What? The sun’s effect on climate will pale in comparison to man’s CO2 emissions? Even if a very small portion of atmospheric emissions come from man? This leads us to wonder how conclusive the science really is.

    human-global-warming

    Without fully understanding how or why the earth is warming or cooling, do we really want to embark on a policy that will extract trillions from our economy to reduce the earth’s temperature too small to ever notice?

    Posted in Energy [slideshow_deploy]

    5 Responses to The Global Warming Debates Aren’t Over. (Part 5 in a 10-part series)

    1. Thomas, Anchorage, A says:

      I am probably misunderstanding these statements, but they seem contradictory:

      "Even if the current solar lull is the beginning of a prolonged quiet, the scientists say, the star's effects on climate will pale in contrast with the influence of human-made greenhouse gases such as carbon dioxide (CO2).

      'I think you have to bear in mind that the CO2 is a good 50 to 60 percent higher than normal, whereas the decline in solar output is a few hundredths of one percent down,' Lockwood said. I think that helps keep it in perspective.'

      Even so, Lockwood added, small variations in the sun's brightness are more powerful than changes in greenhouse gas contributions."

      So is the sun more or less influential than CO2?

      NatGeo's section on Global Warming is terribly cursory.

    2. Marsha, Wheeling Wes says:

      It is about time someone start showing the actual elements that are in the atmosphere in a basic way so most can understand. I have written about this in a previous blog note in a different way.

      This is a good visual description of why the global warming kooks have major problems with their beliefs. Now the political corrupt congress men and women have taken advantage of this through ignorance or corruption and were smart enough to try and pass laws to benefit their portfolios.

      I think it is pure corruption!

    3. Pingback: | Eco Hide Out..

    4. jr., Michigan says:

      the global warming religion is for idiots who don't beleive in god. the earth runs in cycles, always has..always will. duh.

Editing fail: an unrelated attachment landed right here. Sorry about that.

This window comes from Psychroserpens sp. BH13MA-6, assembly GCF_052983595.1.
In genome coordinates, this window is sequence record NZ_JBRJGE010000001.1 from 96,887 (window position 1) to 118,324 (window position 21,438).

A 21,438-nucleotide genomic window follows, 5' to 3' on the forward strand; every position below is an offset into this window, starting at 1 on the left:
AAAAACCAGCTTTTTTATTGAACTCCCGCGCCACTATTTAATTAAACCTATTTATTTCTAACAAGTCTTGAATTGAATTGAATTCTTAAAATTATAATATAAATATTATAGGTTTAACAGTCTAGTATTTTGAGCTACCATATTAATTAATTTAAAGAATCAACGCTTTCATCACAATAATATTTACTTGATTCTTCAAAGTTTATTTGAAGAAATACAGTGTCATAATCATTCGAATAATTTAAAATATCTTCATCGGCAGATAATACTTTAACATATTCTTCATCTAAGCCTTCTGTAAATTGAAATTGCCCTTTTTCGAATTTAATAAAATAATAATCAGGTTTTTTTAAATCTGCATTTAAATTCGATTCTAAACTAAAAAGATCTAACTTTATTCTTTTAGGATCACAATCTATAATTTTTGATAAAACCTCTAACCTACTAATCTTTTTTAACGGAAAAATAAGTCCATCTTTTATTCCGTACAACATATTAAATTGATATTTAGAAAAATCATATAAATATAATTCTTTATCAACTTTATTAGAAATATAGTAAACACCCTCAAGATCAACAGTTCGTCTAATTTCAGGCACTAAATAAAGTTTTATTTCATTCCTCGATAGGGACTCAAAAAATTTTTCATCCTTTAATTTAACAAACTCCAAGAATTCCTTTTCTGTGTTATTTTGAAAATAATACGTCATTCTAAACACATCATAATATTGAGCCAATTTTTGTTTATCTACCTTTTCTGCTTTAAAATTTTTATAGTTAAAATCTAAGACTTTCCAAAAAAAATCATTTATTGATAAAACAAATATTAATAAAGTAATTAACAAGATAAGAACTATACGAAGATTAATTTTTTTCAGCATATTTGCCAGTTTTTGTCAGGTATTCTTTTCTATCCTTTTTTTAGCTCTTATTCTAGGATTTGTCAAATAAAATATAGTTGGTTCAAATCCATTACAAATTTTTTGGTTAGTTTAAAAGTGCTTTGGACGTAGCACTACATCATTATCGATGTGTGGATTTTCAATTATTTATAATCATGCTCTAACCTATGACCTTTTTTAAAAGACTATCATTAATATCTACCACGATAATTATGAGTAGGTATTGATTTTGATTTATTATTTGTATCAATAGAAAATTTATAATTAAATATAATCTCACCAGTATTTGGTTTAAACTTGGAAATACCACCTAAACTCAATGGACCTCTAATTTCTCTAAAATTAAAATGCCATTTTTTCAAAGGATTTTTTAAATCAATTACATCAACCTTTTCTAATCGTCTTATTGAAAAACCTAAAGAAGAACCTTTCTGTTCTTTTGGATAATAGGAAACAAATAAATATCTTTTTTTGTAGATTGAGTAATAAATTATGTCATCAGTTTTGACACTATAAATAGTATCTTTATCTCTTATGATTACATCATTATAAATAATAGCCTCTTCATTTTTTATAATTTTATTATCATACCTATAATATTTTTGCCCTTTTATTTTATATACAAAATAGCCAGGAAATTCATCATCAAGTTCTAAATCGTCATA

5. Jason, Alabama says:

      According to this graph, the CO2 that is in the atmosphere as a result of human activity makes up only 0.0024% of the our entire atmosphere. How could something that exists in such a small concentration have such a profound effect on our planet, right?

      This is a red herring, which is based on two major misunderstandings. First, it actually IS entirely possible that a small substance can have a large effect. Take the ozone layer, for instance. You do understand that the ozone layer filters out harnful UV rays, right? However, ozone only makes up 0.00006% of the atmosphere (even less than our contribution to carbon dioxide).

      The part about the small percentage of CO2 that is emitted as a result of human activity displays a lack of understanding of the planet's natural carbon cycle. Before the Industrial Revolution, the planet's CO2 concentration in the atmosphere was largely in equilibrium. Natural emissions were absorbed by natural sinks. However, since that time, we have been producing an unnatural source of CO2 that has thrown this cycle out of balance. The natural sinks (plants and oceans) can no longer keep up, which has resulted in about a 35% increase in CO2 concentrations, to its highest level in the past 650,000 years, according to the latest research.

      This graph is nothing but misinformation. It is an explicit attempt to misinform the public about the science of climate change, in order to serve a ideological purpose.

      Recent Congressional Budget Office testimony that a 15 percent reduction in carbon dioxide emissions, a target that the Waxman-Markey proposal would reach within a decade, was estimated to cost the average household $1,600 per year.

      This number (and many like it) are misrepresentations of a study conducted by researchers at MIT.

      http://climateprogress.org/2009/04/23/mit-study-w

      I look forward to your response